Removing Sculpin Spines

Removing Sculpin Spines

The California scorpionfish, also called a sculpin, is one of the most popular and delicious sport fishing species found along the Southern California coast. Sculpin are caught in rocky areas and in sandy patches near structure. Many sculpin are caught right off of piers, docks and in bays, making them an easy fish for anyone to target.

Sculpin, however, are also one of the most poisonous species of fish you’ll find on the West Coast. A single prick from one of the sculpin spines can render a whole new level of pain and infection if not taken care of promptly. In that regard, the scorpionfish is much like the East Coast’s lionfish. (For more information on cleaning lionfish go to “How to Clean A Lionfish.”)

But just because there is a slight chance of getting stung by a sculpin spine, you should not be afraid to handle one of these fish. Just be cautious.

To find sculpin, target a depth of 20- to 250-feet of water with a small grub or swimbait bounced along the bottom. Or, fish a strip of squid or a live anchovy off of a dropper loop with a 2- to 8-ounce sinker and a No. 2 hook.

Once you catch one, you’re on them. They stick together and there will be others around so stay in the same spot.

The Latin name for this species is Scorpaena Guttata (which literally translates to scorpionfish, spotted). The fish is colored a beautiful deep red with brown spots.

The red color should act as a caution to anglers landing these fish. The sculpin spines on their fins carry venomous poison that can cause terrible pain if you get pricked.

If punctured by a sculpin spine, immediately immerse the wound in hot water. The heat will break down the poison and/or venom that causes the painful reaction. Swelling and loss of feeling in the area of the puncture wound is common. The pain may also move from your hand to your elbow and you may feel some throbbing. Nausea and faintness are also side effects of the sting. Anyone who is stung by a scorpionfish should go see a doctor as soon as possible to prevent infection. While most stings are not fatal, the feeling of being stung by even one of the sculpin spines is often compared to that of a rattlesnake bite. You might feel like you want to die, but hang in there.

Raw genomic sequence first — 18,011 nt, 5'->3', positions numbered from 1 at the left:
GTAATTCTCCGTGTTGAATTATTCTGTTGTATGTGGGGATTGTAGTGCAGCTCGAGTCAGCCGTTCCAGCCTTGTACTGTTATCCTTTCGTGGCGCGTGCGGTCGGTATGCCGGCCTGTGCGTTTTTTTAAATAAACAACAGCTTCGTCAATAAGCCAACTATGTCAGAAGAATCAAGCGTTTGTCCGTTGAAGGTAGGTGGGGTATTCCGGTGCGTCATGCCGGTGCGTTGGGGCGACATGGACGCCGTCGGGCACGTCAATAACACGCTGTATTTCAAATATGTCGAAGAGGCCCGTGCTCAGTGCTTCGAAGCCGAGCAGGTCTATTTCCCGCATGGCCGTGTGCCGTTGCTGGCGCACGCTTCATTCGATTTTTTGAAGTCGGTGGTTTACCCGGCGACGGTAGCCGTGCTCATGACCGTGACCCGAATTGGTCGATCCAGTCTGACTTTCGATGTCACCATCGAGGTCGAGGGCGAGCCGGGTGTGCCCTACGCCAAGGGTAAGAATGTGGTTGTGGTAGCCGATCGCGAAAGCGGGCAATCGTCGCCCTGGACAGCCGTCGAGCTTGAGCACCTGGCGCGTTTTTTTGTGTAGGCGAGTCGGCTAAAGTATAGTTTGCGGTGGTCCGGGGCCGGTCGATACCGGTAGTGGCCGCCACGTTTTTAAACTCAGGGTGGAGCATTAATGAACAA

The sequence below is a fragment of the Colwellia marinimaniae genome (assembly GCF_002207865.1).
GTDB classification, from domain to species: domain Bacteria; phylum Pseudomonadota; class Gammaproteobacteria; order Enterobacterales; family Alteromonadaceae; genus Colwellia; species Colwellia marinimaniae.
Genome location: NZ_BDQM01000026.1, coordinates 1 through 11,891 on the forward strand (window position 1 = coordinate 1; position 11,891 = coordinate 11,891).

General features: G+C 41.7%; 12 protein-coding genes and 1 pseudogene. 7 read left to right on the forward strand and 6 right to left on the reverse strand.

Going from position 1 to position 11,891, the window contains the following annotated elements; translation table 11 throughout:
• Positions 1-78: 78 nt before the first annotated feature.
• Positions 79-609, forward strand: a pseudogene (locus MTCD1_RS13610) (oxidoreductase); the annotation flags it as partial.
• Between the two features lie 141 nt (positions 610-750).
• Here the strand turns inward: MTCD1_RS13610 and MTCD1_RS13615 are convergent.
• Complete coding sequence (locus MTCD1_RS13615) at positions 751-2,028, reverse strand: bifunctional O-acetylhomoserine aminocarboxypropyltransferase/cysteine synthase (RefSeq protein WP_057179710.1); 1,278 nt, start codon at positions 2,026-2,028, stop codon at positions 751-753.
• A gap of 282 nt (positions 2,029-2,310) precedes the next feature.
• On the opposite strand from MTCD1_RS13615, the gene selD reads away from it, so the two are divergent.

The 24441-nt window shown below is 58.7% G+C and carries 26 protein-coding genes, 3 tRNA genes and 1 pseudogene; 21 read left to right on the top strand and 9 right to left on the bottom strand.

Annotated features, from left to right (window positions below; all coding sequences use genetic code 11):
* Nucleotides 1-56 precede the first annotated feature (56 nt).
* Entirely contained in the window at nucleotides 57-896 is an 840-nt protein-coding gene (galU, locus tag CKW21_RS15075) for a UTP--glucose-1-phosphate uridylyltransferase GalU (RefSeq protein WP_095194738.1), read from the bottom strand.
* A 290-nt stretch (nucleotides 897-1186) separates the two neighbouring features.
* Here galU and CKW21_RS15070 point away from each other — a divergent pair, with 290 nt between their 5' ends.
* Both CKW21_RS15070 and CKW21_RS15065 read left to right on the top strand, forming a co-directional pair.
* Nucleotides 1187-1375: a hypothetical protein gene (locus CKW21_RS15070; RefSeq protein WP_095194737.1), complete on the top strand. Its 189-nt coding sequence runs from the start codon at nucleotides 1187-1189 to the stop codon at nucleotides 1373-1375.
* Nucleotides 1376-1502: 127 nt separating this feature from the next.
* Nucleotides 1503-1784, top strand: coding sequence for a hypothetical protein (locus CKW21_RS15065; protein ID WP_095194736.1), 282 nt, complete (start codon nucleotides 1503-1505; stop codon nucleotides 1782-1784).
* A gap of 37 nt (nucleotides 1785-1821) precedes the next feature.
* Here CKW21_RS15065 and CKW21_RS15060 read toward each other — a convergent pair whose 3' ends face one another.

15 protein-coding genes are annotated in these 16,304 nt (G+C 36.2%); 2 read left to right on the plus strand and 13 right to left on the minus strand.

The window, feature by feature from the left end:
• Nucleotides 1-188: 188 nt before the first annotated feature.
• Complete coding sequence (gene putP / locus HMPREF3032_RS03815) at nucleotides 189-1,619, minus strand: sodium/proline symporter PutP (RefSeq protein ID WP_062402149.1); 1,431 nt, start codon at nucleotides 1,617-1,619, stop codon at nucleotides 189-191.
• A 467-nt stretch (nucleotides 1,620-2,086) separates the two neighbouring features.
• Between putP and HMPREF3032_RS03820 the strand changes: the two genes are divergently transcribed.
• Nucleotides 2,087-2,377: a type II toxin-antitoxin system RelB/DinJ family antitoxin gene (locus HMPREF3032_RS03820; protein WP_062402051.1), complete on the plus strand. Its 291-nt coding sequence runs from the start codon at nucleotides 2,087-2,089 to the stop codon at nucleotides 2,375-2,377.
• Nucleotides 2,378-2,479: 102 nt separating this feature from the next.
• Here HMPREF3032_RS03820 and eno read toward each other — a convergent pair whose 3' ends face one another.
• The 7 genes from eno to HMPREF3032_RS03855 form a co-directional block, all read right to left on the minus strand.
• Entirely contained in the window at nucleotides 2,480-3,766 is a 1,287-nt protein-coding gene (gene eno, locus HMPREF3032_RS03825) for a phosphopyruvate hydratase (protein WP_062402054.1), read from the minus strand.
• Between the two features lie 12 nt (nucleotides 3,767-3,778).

To avoid a painful sting, handle each fish by the mouth or using pliers or a BogaGrip type of fish holder until all of the spines have been cut and disposed overboard. Follow the steps outlined here and you won’t have to worry about those spines ruining your next trip out for sculpin.

Step 1: The safest thing to do is throw the sculpin in a bucket or fish box and let it die so it won’t be jumping around as you handle it. Once you can safely handle the fish, grab it by its mouth and cut the dorsal spines from front to back using a pair of heavy-duty wire or mono cutters such as the one’s found here. Wire cutters will work better than scissors. remove sculpin spine

Step 2: Remove the fish’s anal and dorsal fins on each side of the fish.

cut sculpin spines

Step 3: Continue to hold the fish by the jaw and remove the anal spines.

Remove sculpin spines

The sculpin spines on the gill plates are sharp and may cause infection but they are not poisonous so be aware of them, but you don’t necessarily need to remove them.

Once the danger of the sculpin spines is removed, the fish can be handled and filleted like any other fish.

Sculpin have a flakey mild flavored flesh that is excellent fried with beer batter or Panko bread crumbs. The fillets also make great fish taco’s or use them as fish ‘n chips. You can prepare the fish a number of ways. For a healthier option, try poaching or steaming the fish and serve it on a bed of greens or rice. However you decide to cook your catch, just make sure to do the right thing and remove the spines first.

Photos provided by Capt. Brian Woolley of the Sum Fun, a three-quarter day sport boat available via Dana Wharf Sportfishing. For more info, visit

Jason Hayashi comes from a fishing family, with more than three generations of California fishing knowledge coursing through his veins. Jason fell in love with the sport at an early age, catching his first fish, a rainbow trout, at the ripe age of two. In 2003, Jason founded the fishing forum Bloody...